- To make the syrup, combine remaining 1/2c. sugar and 1/2c. lemon juice in a small saucepan over low heat until sugar dissolves.
-Spoon syrup over tops of warm cakes and allow cakes to cool completely

glaze
2c. confectioner's sugar
3 1/2 T fresh squeezed lemon juice

- stir confectioner's sugar and lemon juice together in a small bowl until smooth
- drizzle glaze over top of cooled cakes and let drip down the sides

Monday, February 29, 2016

Cookie of the Month

So already this month, the kids have gotten used to there being a new batch of cookies every week. I even bought my first cookie jar (it's just a basic 1 gallon Anchor Hocking glass jar- but I have the 2 gallon jars for my sugar and flour so it "goes")!

And speaking of jars, the first week this month, I just made a mix from a jar someone gave us as a gift for Christmas. It was a gingersnap mix and all I had to do was add the butter and eggs and bake. I don't know what was in the mix, but I do have a great recipe for gingersnaps.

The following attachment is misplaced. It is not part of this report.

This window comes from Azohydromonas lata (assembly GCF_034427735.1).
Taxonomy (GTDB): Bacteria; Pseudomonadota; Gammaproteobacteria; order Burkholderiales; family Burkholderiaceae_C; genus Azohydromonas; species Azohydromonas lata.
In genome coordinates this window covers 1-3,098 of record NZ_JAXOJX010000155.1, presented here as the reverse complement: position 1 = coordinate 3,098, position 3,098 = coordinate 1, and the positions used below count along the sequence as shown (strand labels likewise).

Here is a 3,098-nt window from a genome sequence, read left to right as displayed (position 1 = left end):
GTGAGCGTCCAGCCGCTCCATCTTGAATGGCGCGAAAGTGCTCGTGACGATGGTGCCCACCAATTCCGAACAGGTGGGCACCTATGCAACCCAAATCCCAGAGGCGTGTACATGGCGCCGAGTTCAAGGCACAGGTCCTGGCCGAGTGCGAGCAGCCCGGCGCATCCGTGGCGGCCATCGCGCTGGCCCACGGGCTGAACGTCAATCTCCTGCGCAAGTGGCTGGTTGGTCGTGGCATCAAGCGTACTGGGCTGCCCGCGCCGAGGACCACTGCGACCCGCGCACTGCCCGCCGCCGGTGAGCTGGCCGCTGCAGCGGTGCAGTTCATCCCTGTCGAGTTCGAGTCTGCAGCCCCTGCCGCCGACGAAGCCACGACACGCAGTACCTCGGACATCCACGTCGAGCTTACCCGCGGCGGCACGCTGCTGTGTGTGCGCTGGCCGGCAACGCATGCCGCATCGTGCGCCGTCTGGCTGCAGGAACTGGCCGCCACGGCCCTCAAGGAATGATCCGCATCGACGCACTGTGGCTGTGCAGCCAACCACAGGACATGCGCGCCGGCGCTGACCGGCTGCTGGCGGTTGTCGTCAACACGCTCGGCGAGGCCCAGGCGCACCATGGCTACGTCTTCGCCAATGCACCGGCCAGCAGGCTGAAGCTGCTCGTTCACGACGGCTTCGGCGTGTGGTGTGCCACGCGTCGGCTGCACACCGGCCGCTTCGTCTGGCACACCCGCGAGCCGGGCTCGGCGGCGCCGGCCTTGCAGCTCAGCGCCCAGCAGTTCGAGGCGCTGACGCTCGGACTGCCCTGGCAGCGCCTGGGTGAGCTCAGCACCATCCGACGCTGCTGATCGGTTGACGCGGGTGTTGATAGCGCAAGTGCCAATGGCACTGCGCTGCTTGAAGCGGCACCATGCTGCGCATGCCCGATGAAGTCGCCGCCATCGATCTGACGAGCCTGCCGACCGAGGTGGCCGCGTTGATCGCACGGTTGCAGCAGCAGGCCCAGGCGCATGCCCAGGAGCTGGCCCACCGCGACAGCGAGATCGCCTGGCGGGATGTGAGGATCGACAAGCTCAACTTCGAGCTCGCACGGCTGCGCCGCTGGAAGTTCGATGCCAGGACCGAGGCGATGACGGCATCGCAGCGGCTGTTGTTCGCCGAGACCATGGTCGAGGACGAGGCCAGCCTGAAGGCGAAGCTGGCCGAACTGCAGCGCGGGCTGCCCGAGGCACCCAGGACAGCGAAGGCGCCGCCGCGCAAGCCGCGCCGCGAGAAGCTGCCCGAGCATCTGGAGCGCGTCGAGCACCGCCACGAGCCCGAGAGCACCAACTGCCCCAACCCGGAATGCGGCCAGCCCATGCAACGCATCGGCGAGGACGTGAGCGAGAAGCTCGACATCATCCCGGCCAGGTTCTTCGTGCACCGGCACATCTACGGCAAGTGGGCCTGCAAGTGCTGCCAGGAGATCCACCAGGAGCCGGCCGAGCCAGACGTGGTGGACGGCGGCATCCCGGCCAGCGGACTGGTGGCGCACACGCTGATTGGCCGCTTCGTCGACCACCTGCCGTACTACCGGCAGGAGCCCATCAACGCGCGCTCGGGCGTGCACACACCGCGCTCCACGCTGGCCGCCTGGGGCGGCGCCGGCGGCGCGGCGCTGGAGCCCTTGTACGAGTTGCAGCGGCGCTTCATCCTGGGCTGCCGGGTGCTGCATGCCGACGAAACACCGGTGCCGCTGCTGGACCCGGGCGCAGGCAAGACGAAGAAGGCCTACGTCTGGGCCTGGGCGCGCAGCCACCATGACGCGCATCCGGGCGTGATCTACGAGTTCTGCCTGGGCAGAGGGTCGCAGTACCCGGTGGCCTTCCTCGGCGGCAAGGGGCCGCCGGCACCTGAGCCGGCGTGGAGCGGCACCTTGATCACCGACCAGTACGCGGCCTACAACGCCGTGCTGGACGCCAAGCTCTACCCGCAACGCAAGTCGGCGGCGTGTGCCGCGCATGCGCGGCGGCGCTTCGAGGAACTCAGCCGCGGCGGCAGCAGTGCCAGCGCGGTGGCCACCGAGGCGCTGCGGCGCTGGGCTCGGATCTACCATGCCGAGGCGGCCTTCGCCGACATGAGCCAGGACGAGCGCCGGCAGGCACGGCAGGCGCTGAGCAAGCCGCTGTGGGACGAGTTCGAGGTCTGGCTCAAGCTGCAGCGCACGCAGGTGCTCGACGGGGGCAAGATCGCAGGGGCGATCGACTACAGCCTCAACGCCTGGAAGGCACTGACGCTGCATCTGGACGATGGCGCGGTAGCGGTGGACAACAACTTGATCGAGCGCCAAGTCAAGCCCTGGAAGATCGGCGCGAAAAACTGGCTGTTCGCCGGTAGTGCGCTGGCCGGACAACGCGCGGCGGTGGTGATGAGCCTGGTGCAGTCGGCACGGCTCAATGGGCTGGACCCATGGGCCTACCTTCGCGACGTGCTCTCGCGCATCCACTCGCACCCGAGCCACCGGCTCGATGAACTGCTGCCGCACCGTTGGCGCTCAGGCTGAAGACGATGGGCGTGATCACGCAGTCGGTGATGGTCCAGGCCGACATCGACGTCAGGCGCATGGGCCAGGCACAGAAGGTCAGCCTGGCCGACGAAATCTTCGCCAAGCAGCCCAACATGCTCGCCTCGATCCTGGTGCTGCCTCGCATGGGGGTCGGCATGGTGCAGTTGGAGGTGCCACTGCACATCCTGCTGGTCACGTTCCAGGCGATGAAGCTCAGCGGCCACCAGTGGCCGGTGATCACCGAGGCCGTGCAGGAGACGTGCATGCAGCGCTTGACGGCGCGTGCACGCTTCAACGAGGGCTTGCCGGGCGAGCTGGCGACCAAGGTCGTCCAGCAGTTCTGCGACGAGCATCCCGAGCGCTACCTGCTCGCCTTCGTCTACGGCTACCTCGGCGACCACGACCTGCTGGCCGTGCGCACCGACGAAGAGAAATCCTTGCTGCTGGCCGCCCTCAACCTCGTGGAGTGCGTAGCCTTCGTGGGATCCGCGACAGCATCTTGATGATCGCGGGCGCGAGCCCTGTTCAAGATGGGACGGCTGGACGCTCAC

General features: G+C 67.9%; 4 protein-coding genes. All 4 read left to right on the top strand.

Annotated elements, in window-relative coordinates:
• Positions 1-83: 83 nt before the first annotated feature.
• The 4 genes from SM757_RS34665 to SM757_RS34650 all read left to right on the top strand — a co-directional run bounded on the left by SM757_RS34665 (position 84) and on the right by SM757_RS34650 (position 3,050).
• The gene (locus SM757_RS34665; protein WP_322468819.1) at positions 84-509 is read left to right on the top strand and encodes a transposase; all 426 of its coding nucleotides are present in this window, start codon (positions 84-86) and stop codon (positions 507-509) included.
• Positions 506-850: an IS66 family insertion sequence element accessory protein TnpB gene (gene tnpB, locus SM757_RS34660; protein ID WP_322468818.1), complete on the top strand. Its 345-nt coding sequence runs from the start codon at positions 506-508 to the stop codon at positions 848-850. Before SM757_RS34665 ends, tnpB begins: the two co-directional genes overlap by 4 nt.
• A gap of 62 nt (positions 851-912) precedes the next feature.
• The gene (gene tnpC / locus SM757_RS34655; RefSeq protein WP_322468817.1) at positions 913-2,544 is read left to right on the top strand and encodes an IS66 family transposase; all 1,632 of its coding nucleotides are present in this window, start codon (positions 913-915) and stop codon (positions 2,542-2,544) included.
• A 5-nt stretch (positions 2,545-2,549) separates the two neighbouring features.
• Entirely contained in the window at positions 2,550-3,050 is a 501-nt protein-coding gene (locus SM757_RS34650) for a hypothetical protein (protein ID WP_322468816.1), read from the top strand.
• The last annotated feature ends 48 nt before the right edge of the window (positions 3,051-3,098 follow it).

The second week of the month started with Superbowl Sunday. Amabel had liked the last M&M cookie recipe so much that her request was for monster cookies which I had not made in years.  We had some good friends over to watch the Superbowl and the peanut butter-oatmeal-M&M- chocolate chip cookies were a hit! They're one I really need to stay away from because I have absolutely no self control when they are around. Just to be clear, I don't put raisins in mine. Why would I do that? I just add more M&M's and chocolate chips to make the difference.